- Technological in Nature – The research must demonstrate the process of experimentation relies on the principles of “hard” science, examples include those found in biology, chemistry, engineering, physics, or computer science.
- Process of Experimentation – The research must eliminate uncertainties through a process of experimentation. This may include an iterative process of trial-and-error, the use of the scientific method, simulation, modeling, or any approach that involves the evaluation of alternatives. The process is not required to be completely academic, but documentation on the alternatives considered, testing methodology, and results, must be performed and documented to satisfy this requirement.
Which Biotech Projects Typically Qualify?
Although any project must pass the aforementioned four-part test to qualify, there are certain biotech projects that are usually eligible. The most common include new and improved designs and redesigns for instruments, technologies, chemistries, kits, reagents, newly designed or designed processing/manufacturing equipment or machinery, and improvements in current processing techniques or protocols. Other projects such as routine manufacturing or testing are more difficult to qualify. Finally, repair, maintenance, or projects undertaken on behalf of another taxpayer where you did not maintain rights to the research or did not fund the research (i. e. contractor research or contract testing) generally do not qualify.
Which Biotech Activities Typically Qualify?
- Instrumentation – These include activities such as examining, and evaluating instrument designs and redesigns in order to improve instrument functionality or quality. Testing of hardware and software is also included. Finally, analysis of testing results may also be a qualified support activity.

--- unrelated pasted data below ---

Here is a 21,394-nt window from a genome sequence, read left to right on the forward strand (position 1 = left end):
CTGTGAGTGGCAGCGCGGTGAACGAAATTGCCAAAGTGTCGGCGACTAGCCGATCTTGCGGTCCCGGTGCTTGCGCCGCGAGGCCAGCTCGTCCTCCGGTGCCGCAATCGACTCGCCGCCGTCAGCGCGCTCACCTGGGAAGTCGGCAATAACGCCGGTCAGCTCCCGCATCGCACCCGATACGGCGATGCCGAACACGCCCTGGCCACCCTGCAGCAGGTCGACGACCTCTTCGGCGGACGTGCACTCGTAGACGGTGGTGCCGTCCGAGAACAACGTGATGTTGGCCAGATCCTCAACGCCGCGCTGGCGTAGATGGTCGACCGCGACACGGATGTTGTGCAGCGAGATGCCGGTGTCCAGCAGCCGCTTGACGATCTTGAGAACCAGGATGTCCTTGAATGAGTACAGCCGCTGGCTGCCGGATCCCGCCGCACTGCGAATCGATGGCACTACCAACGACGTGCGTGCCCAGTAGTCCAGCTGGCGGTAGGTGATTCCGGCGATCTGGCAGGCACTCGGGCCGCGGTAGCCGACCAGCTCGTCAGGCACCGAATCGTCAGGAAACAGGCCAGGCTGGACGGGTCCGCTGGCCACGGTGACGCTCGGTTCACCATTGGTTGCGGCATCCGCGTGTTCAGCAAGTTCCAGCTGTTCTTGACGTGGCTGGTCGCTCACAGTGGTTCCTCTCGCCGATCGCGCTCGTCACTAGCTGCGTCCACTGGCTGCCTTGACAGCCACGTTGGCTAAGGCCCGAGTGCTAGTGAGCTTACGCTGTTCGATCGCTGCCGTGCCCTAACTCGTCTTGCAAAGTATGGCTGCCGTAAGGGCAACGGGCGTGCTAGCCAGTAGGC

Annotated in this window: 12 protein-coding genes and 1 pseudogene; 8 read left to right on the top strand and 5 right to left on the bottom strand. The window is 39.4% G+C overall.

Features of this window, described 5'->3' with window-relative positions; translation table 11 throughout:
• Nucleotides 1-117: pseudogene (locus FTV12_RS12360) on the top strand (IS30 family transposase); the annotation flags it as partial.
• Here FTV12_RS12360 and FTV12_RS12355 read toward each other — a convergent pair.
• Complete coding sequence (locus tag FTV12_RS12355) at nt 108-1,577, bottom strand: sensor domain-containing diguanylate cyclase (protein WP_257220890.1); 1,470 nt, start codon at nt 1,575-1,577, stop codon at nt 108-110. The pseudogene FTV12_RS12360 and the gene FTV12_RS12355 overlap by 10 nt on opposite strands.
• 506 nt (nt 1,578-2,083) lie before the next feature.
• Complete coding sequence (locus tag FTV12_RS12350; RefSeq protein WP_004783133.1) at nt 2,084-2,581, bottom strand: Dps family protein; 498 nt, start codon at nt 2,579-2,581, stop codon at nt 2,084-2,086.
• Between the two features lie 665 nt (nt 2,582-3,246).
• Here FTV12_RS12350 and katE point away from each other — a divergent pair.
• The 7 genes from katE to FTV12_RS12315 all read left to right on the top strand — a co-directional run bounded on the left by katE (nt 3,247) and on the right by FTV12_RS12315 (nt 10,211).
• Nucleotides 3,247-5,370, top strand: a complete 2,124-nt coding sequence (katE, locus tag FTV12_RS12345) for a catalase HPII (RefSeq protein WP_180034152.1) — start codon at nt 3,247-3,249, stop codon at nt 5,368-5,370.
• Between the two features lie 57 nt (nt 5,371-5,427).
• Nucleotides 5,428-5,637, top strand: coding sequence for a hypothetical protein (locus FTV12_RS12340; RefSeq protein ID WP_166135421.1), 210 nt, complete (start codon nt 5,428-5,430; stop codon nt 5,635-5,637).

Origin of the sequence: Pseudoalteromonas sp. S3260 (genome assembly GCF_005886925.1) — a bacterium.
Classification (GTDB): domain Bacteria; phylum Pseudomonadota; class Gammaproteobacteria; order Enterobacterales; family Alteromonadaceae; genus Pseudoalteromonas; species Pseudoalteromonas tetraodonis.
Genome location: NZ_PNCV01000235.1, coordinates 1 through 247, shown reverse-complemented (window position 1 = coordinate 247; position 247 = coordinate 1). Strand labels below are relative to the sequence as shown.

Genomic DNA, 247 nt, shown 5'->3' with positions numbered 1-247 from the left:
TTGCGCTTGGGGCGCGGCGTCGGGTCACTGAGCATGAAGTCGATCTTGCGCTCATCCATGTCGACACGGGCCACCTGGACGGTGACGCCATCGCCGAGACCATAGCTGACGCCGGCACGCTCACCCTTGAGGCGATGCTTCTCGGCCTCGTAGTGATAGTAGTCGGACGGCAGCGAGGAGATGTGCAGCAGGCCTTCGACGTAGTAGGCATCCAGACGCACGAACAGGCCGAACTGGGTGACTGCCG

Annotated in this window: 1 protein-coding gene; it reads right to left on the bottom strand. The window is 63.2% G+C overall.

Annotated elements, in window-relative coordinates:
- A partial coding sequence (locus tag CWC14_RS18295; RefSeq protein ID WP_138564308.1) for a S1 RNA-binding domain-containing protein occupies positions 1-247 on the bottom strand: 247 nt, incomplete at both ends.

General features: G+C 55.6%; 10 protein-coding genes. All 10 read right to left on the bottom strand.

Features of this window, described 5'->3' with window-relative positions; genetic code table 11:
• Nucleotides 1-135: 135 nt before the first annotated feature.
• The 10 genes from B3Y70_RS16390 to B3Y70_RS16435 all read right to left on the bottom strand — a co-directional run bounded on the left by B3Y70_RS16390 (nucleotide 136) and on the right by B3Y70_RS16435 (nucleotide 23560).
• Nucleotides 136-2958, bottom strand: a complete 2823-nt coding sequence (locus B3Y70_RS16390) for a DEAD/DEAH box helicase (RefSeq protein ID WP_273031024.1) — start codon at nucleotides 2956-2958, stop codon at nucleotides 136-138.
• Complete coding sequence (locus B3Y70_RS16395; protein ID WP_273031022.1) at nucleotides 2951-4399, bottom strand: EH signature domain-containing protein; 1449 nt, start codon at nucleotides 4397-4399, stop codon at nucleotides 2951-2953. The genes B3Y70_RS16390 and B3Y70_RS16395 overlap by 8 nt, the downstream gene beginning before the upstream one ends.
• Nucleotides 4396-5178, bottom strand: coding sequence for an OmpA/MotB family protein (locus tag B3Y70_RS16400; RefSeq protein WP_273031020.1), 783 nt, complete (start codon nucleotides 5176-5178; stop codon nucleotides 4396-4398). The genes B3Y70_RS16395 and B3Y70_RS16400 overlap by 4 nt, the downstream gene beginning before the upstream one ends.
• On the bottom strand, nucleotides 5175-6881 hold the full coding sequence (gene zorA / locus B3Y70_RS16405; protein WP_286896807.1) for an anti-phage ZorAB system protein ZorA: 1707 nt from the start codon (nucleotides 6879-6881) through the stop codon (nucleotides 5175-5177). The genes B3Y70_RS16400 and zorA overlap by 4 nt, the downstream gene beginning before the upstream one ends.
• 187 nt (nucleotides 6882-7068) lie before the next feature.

- Technologies – These include activities related to new or improved technologies and capabilities such as the development of new chemistries, kits, reagents, workflows, and much more. Eligible activities often include the evaluation and testing of new chemistries and formulations to meet the project scope and the evaluation of alternative solutions to overcome challenges.
- Processing-Related – These include activities related to improvement in the processing of manufacturing. For example, improvements in processing lines in plants or redesigns of equipment to increase production or produce quality would qualify as research activities. Eligible activities often include the evaluation and testing of new facility designs to meet project scope, calculations for conveyor layouts, new design or design of existing processing machinery, and the evaluation of alternative solutions to overcome processing challenges.
There are specific R&D costs that can be claimed including wages, supplies, and certain third-party expenses. For Biotech companies, the most captured expenses include employee wages, supplies, and certain subcontractor expenses related to testing and consulting services.
It is necessary to ensure that proper documentation is available to substantiate expenses claimed. The typical documentation that may be evaluated includes employee rosters, payroll records, testing reports, laboratory design layouts, pictures, analytics reports, and contracts. This is not an exhaustive list and each company may have documentation unique to its processes.
The tax savings potential arising from the Federal R&D Tax Credit can be significant for Texas and California biotech companies and contractors. Due to the complex regulations governing the credit, it is necessary to consult with a qualified tax advisor to determine eligibility. If you have questions about the information outlined above or need assistance with the R&D Tax Credit, JLK Rosenberger can help. For additional information, please call 949-860-9902 or click here to contact us. We look forward to speaking with you soon.